Our Director in Probation Quarterly

Read Richard Garside on accidental liberalism and criminal justice trends

The latest edition of Probation Quarterly features a piece by our Director, Richard Garside, on criminal justice trends in retrospect and their signification of a flawed, accidental and incomplete liberalism. 

Tackling fluctuating police numbers, the dangerous condition of...

10 February 2020

Fundamental rethink of prisons policy needed

Our Director, Richard Garside, yesterday called for a fundamental rethink of prisons policy after the release of a damning report from the National Audit Office. 

Released today, the report concluded that the prison service was failing to provide a safe, secure and decent prison estate.

He said: 

On just about every measure, the current 

7 February 2020

Centre's research cited in new briefing on non-custodial sentences

The Parliamentary Office of Science and Technology's latest research briefing, Non-Custodial Sentences, reviews sentencing trends, non-custodial sentencing and policy considerations. 

The briefing, based on literature reviews and interviews with experts across the sector, cites our report by Helen Mills, 'Stopping Short?' Sentencing Reform and Short Prison Sentences...

3 February 2020

Our Director in The Times

Government proposals to scrap automatic release of prisoners halfway through their sentences is today being discussed in parliament.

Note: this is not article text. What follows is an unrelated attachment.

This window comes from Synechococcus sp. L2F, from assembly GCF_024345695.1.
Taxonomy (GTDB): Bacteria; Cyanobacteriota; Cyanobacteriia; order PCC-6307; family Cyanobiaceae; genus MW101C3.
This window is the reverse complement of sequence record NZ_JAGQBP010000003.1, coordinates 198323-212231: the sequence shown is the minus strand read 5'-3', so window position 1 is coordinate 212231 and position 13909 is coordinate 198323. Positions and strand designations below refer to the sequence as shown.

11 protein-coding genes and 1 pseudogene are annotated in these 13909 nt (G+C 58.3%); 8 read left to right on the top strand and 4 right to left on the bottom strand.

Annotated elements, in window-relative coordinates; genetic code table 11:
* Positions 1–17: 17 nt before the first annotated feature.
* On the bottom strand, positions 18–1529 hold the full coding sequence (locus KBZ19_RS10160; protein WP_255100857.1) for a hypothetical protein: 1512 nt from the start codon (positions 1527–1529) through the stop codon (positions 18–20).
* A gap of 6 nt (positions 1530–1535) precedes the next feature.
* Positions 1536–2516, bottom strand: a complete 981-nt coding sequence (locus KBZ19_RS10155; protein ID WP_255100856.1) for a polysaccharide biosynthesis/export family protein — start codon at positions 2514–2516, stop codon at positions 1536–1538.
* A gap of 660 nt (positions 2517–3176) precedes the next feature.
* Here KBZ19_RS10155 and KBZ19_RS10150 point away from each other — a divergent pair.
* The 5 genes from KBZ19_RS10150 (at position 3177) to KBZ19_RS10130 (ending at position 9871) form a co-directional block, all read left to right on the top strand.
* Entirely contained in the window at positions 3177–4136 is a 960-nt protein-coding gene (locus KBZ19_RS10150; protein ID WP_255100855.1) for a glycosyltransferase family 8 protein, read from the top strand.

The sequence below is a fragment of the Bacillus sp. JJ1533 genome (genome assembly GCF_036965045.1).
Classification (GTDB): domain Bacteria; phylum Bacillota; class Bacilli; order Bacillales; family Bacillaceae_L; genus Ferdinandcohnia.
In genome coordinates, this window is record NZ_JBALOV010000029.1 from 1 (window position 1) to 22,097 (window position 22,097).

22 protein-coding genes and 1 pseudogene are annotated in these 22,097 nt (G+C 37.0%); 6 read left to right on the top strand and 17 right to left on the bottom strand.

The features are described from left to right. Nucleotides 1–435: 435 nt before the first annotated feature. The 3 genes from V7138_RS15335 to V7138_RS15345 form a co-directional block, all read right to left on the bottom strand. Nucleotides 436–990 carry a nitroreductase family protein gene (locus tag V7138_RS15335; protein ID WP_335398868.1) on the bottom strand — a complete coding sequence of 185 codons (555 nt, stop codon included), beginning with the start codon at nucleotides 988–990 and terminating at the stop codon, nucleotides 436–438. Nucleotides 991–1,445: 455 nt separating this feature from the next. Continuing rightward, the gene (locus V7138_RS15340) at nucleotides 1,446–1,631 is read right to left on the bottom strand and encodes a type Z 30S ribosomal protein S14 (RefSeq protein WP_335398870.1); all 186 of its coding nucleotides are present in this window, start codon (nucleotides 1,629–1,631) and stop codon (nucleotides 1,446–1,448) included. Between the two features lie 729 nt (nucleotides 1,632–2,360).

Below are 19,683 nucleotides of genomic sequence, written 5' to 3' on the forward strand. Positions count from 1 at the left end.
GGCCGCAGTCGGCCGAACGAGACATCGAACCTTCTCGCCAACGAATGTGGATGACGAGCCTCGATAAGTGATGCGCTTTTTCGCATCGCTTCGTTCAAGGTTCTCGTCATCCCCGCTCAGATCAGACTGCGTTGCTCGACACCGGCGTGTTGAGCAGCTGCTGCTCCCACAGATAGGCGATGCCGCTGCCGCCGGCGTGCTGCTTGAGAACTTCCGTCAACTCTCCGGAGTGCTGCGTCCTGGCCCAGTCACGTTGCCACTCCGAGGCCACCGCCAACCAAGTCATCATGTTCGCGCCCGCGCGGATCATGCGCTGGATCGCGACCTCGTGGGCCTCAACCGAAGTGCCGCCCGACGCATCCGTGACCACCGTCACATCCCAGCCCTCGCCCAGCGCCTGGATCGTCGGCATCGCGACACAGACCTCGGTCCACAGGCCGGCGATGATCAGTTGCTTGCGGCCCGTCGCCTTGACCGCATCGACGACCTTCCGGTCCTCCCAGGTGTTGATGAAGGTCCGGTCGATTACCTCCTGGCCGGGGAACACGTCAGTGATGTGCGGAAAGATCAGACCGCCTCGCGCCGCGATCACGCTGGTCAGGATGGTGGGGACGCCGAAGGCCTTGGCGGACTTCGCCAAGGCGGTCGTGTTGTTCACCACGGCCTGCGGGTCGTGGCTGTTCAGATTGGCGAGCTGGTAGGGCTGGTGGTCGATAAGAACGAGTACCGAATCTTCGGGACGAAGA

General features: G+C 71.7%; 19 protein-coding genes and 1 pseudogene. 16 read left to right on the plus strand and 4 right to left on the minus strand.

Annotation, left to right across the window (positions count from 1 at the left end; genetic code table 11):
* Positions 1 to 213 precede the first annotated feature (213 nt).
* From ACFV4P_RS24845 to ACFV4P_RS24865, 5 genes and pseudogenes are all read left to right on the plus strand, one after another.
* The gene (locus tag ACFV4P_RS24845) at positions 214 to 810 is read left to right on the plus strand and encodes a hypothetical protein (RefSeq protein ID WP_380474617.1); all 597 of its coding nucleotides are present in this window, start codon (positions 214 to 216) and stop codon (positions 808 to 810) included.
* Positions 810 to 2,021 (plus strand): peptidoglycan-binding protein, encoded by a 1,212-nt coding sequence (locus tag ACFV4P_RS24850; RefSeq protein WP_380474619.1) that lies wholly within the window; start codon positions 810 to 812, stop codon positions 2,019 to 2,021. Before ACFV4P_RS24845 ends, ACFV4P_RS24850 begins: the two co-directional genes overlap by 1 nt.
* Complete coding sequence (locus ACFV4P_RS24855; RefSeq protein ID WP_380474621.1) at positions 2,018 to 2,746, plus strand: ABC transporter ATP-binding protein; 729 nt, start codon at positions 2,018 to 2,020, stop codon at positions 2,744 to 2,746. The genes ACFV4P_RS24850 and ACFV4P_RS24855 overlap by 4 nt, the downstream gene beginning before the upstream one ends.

The proposed legislation, if successful, will apply to offenders who have committed serious violent and sexual offences, who have been sentenced to life imprisonment and given a fixed term of seven years or more. These prisoners will serve two-thirds of their sentence before being automatically...

22 January 2020

Our latest eBulletin is now out

With so-called broken-windows policing appearing to come back into vogue, I was struck by this recent piece in The Washington Post, claiming that the whole proposition was 'founded on a lie'.

This is a contested area of policing, with many claims and counter-claims. With the government seemingly committed to a massive increase in police officer numbers, it is more important than ever that policing practice is grounded in evidence, not sentiment.


17 January 2020

Our research on stop and search cited in The Times

Does stop and search reduce crime?, a report we published by Ben Bradford and Matteo Tiratelli early last year has been cited by The Times in an article questioning the effectiveness of increased stop and search. 

The Times found no correlation between the use of section 60 orders and knife crime, based on two years worth of data.

Our report by Bradford and Tiratelli is based on London-wide data from the last ten years and finds little evidence of the impact of stop and search on violent...

6 January 2020

In the news this week

Our Director, Richard Garside, has been quoted in the New York Times and The Times this week.

In the aftermath of the terrorist attack on London Bridge last week by Usman Khan, The New York Times quoted Richard on sentencing policy. On the controversy surrounding Mr...

3 December 2019

First CCJS podcast published today!

Our first ever podcast has been published today and will be part of a series being released over the next few weeks covering a wide range of topics in criminal justice.

In this episode, Professor of Criminology Steve Tombs discusses corporate and state harms, the role of inquiries and what justice could look like for the victims of Grenfell. 

Listen to the episode...

25 November 2019

After Prison. A new initiative

The Centre for Crime and Justice Studies is embarking on a new, long-term programme.

The new programme, with the working title After Prison, is grounded in a simple proposition: there is always a better way to use a particular piece of land than as a place for a prison.

Over the coming months and years, we plan to work with a wide range of partners – local,...

15 November 2019